Preparation & Learning


Circumcision is the practice of removing the foreskin from the penis of infant boys. Circumcision is no longer covered by Manitoba Health as it is an optional surgery. There are no health benefits or medical reasons for routine removal of the foreskin on a newborn. In fact, the Canadian Paediatric Society does not recommend circumcision as a routine procedure for infant boys. Some people may have personal, religious or cultural reasons for wanting their newborn circumcised, though the majority of men world-wide are not circumcised. There is a very small chance that your son may have to have a circumcision later in life due to his foreskin tightening, though this is very rare. It is best to speak to your partner and health care provider or midwife about the risks of circumcision.


Breastfeeding provides you and your baby with great health benefits. Breast milk provides your baby with the perfect balance of nutrients that he needs to be healthy. It can also be more convenient and less expensive than sterilizing bottles and preparing formula.

Breastfeeding is a natural experience but that doesn't mean it's always easy. If you have breastfed before, you will know what worked for you with your last child, but remember that each baby is different and what worked well last time may not work the same way with your next child. When you first attempt to breastfeed, you may have the assistance of a midwife, nurse or lactation consultant to show you how to get your baby latched properly. You can also ask your health care provider for assistance or materials on breastfeeding.

While there isn't much you can do to prepare for breastfeeding while you're pregnant, you can learn about breastfeeding techniques, challenges and resources in advance of your child's birth.

It's always a good idea to plan ahead by learning about breastfeeding and getting a few items that might help you during the first few weeks. For example, many women find the use of a breastfeeding pillow (or regular pillow) as a support for their arm to be comfortable and helpful in preventing muscle strain.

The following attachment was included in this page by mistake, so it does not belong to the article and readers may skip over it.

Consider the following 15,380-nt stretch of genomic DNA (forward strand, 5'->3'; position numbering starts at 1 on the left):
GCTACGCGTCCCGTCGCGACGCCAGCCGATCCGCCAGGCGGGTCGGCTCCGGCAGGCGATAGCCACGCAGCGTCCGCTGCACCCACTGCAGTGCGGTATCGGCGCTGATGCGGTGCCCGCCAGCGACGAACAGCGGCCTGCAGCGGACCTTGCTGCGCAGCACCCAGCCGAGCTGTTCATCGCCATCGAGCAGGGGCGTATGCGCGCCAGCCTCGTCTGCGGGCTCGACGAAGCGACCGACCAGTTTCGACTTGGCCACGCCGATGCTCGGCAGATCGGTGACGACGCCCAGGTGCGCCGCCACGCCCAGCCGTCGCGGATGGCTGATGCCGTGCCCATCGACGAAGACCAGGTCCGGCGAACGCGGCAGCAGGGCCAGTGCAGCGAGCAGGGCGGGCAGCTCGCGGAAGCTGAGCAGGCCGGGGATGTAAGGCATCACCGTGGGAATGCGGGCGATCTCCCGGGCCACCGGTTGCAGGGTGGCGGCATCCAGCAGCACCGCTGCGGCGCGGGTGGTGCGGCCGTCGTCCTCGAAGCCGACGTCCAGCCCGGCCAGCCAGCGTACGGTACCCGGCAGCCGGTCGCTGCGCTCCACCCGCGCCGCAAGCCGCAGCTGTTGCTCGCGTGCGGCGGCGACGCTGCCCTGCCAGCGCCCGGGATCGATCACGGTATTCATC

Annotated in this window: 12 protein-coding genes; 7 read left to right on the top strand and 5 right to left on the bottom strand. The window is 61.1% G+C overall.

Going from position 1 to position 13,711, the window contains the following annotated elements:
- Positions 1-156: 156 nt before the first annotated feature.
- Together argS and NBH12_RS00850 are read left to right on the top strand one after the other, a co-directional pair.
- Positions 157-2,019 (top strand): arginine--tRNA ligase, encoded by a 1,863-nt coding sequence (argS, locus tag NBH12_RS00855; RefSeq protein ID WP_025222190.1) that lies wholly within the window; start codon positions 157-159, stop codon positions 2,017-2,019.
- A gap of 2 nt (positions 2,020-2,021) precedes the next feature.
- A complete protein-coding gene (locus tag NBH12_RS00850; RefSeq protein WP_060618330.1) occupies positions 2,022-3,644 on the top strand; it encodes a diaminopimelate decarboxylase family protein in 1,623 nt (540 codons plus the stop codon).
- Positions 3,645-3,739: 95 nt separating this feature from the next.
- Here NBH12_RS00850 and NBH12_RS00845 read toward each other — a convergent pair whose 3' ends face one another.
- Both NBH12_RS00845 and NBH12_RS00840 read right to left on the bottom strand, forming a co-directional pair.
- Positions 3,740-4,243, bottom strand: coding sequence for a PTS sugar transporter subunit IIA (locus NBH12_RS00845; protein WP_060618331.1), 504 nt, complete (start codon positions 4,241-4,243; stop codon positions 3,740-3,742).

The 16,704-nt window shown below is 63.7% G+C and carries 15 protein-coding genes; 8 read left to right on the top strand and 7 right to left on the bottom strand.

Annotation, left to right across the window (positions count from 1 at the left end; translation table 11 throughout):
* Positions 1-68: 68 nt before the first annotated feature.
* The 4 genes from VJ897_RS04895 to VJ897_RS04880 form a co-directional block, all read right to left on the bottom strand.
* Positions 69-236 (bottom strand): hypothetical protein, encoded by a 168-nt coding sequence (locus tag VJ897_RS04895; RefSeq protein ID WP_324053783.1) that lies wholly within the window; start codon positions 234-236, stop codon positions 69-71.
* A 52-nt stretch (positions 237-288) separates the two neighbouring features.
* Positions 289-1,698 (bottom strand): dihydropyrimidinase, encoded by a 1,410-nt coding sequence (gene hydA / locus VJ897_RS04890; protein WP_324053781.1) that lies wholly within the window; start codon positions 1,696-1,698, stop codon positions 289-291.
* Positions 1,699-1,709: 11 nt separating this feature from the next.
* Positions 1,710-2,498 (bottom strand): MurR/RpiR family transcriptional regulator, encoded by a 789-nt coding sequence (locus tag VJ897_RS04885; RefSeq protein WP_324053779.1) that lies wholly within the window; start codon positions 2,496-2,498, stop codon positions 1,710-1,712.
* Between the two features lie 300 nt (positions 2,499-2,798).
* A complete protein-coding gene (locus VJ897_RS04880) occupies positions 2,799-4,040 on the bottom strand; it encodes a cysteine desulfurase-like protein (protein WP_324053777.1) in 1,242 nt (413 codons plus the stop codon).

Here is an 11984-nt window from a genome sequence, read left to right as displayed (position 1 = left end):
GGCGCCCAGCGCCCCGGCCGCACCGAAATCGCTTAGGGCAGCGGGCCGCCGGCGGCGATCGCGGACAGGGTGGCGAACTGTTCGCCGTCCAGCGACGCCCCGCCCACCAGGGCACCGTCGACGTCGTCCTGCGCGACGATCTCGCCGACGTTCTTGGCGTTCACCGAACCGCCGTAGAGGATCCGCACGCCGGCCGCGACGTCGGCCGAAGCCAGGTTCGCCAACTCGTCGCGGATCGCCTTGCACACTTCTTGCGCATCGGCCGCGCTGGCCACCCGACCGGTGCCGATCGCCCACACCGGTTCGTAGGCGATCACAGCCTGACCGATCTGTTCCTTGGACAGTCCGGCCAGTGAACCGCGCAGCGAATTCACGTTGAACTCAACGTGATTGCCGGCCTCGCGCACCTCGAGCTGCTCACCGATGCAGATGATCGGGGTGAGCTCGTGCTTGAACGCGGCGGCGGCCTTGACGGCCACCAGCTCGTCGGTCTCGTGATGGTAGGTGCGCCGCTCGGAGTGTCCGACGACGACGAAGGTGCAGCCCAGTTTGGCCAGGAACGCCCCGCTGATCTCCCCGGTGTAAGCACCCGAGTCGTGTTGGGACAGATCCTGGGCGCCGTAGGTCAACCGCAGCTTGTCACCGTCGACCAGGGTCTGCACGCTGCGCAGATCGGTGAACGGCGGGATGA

If you do experience difficulty breastfeeding, you can contact your public health nurse or call the Breastfeeding Hotline – Info Santé nurse at 204-788-8200 or toll-free 1-888-315-9257. Remember, once established, breastfeeding can be a very pleasant experience for both you and your baby.

The Breastfeeding Hotline – In Manitoba, call 204-788-8667; toll-free 1-888-315-9257.

Baby Equipment

It's a great idea to get organized for baby's arrival now, while you're pregnant, so you have what you need for the first few months after your baby is born. Essential items include a car seat; a bassinet, cradle, or crib with a firm, flat surface for sleeping; diapers – either cloth or disposable; and clothing to keep your infant warm (not hot). There are many other items you can buy that will add convenience or help you care for your child, but these are not items that are essential to your child's healthy development.

Don't feel pressured to buy every item that is available and remember that you can purchase second-hand items from friends, family or community-area clothing and toy swaps. Be sure you check with Health Canada's Consumer Safety website before using any second-hand equipment to ensure it has not been recalled.

Likely before you leave the hospital, a nurse will check your infant in her car seat to ensure she is properly restrained. The safest place for your infant's car seat is in the middle seat of the back row. Make sure you read the car seat manual prior to installing the car seat in your vehicle. Manitoba Public Insurance has a Free Car Seat Inspection program where a professional will check your child's car seat to ensure it is installed and used properly. For more information, click the links below.

Prenatal Education

Prenatal education classes and courses are offered by regional health authorities, community-based programming, community clubs and private organizations. Prenatal education can focus on the birthing process, hospital orientations, caring for a newborn and many other topics. If you are interested, contact your local health authority, health care provider or parenting group to find out if there are classes being offered. This is a great opportunity to learn, have fun and meet other parents.